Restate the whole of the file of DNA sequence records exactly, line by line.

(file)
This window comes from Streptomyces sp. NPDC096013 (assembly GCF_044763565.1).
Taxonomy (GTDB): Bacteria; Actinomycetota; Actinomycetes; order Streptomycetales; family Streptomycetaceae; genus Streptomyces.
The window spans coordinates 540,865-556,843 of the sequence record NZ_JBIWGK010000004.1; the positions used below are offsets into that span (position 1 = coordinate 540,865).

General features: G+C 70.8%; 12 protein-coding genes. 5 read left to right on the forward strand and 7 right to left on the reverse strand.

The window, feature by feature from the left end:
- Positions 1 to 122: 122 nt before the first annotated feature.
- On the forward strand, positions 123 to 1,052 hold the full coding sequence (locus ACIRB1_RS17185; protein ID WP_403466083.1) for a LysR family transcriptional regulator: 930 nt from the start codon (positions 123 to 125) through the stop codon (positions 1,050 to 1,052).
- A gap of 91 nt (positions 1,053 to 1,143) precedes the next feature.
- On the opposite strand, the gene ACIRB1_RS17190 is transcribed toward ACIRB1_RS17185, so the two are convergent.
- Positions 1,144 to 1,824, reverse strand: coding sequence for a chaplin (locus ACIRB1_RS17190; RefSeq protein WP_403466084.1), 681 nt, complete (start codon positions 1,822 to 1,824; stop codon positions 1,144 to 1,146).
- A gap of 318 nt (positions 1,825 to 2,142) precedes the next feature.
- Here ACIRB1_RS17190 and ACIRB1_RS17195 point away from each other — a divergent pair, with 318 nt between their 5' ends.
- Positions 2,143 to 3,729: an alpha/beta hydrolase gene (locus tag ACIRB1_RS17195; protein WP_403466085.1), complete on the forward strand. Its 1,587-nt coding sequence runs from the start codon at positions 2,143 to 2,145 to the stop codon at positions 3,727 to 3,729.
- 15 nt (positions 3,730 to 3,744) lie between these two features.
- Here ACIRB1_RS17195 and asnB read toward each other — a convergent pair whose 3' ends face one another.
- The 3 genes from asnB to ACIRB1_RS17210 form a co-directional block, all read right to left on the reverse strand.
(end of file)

This window comes from Streptomyces sp. NPDC096013 (assembly GCF_044763565.1).
Taxonomy (GTDB): Bacteria; Actinomycetota; Actinomycetes; order Streptomycetales; family Streptomycetaceae; genus Streptomyces.
The window spans coordinates 540,865-556,843 of the sequence record NZ_JBIWGK010000004.1; the positions used below are offsets into that span (position 1 = coordinate 540,865).

General features: G+C 70.8%; 12 protein-coding genes. 5 read left to right on the forward strand and 7 right to left on the reverse strand.

The window, feature by feature from the left end:
- Positions 1 to 122: 122 nt before the first annotated feature.
- On the forward strand, positions 123 to 1,052 hold the full coding sequence (locus ACIRB1_RS17185; protein ID WP_403466083.1) for a LysR family transcriptional regulator: 930 nt from the start codon (positions 123 to 125) through the stop codon (positions 1,050 to 1,052).
- A gap of 91 nt (positions 1,053 to 1,143) precedes the next feature.
- On the opposite strand, the gene ACIRB1_RS17190 is transcribed toward ACIRB1_RS17185, so the two are convergent.
- Positions 1,144 to 1,824, reverse strand: coding sequence for a chaplin (locus ACIRB1_RS17190; RefSeq protein WP_403466084.1), 681 nt, complete (start codon positions 1,822 to 1,824; stop codon positions 1,144 to 1,146).
- A gap of 318 nt (positions 1,825 to 2,142) precedes the next feature.
- Here ACIRB1_RS17190 and ACIRB1_RS17195 point away from each other — a divergent pair, with 318 nt between their 5' ends.
- Positions 2,143 to 3,729: an alpha/beta hydrolase gene (locus tag ACIRB1_RS17195; protein WP_403466085.1), complete on the forward strand. Its 1,587-nt coding sequence runs from the start codon at positions 2,143 to 2,145 to the stop codon at positions 3,727 to 3,729.
- 15 nt (positions 3,730 to 3,744) lie between these two features.
- Here ACIRB1_RS17195 and asnB read toward each other — a convergent pair whose 3' ends face one another.
- The 3 genes from asnB to ACIRB1_RS17210 form a co-directional block, all read right to left on the reverse strand.